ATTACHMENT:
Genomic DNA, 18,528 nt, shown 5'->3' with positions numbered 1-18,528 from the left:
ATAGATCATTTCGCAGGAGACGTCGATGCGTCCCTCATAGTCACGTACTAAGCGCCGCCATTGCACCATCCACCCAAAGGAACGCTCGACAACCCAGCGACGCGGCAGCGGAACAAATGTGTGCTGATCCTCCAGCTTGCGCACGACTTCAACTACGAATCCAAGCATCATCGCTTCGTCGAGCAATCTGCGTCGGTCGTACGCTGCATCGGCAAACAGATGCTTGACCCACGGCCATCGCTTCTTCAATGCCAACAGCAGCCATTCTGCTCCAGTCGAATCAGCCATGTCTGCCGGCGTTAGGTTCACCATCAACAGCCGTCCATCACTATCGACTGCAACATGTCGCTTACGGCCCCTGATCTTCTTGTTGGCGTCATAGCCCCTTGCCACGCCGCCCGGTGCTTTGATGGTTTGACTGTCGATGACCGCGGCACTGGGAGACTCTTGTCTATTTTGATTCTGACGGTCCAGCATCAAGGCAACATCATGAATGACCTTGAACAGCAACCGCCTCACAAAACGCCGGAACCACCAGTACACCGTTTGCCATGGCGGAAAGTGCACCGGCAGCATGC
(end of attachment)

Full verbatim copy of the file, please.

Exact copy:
Genomic DNA, 18,528 nt, shown 5'->3' with positions numbered 1-18,528 from the left:
ATAGATCATTTCGCAGGAGACGTCGATGCGTCCCTCATAGTCACGTACTAAGCGCCGCCATTGCACCATCCACCCAAAGGAACGCTCGACAACCCAGCGACGCGGCAGCGGAACAAATGTGTGCTGATCCTCCAGCTTGCGCACGACTTCAACTACGAATCCAAGCATCATCGCTTCGTCGAGCAATCTGCGTCGGTCGTACGCTGCATCGGCAAACAGATGCTTGACCCACGGCCATCGCTTCTTCAATGCCAACAGCAGCCATTCTGCTCCAGTCGAATCAGCCATGTCTGCCGGCGTTAGGTTCACCATCAACAGCCGTCCATCACTATCGACTGCAACATGTCGCTTACGGCCCCTGATCTTCTTGTTGGCGTCATAGCCCCTTGCCACGCCGCCCGGTGCTTTGATGGTTTGACTGTCGATGACCGCGGCACTGGGAGACTCTTGTCTATTTTGATTCTGACGGTCCAGCATCAAGGCAACATCATGAATGACCTTGAACAGCAACCGCCTCACAAAACGCCGGAACCACCAGTACACCGTTTGCCATGGCGGAAAGTGCACCGGCAGCATGC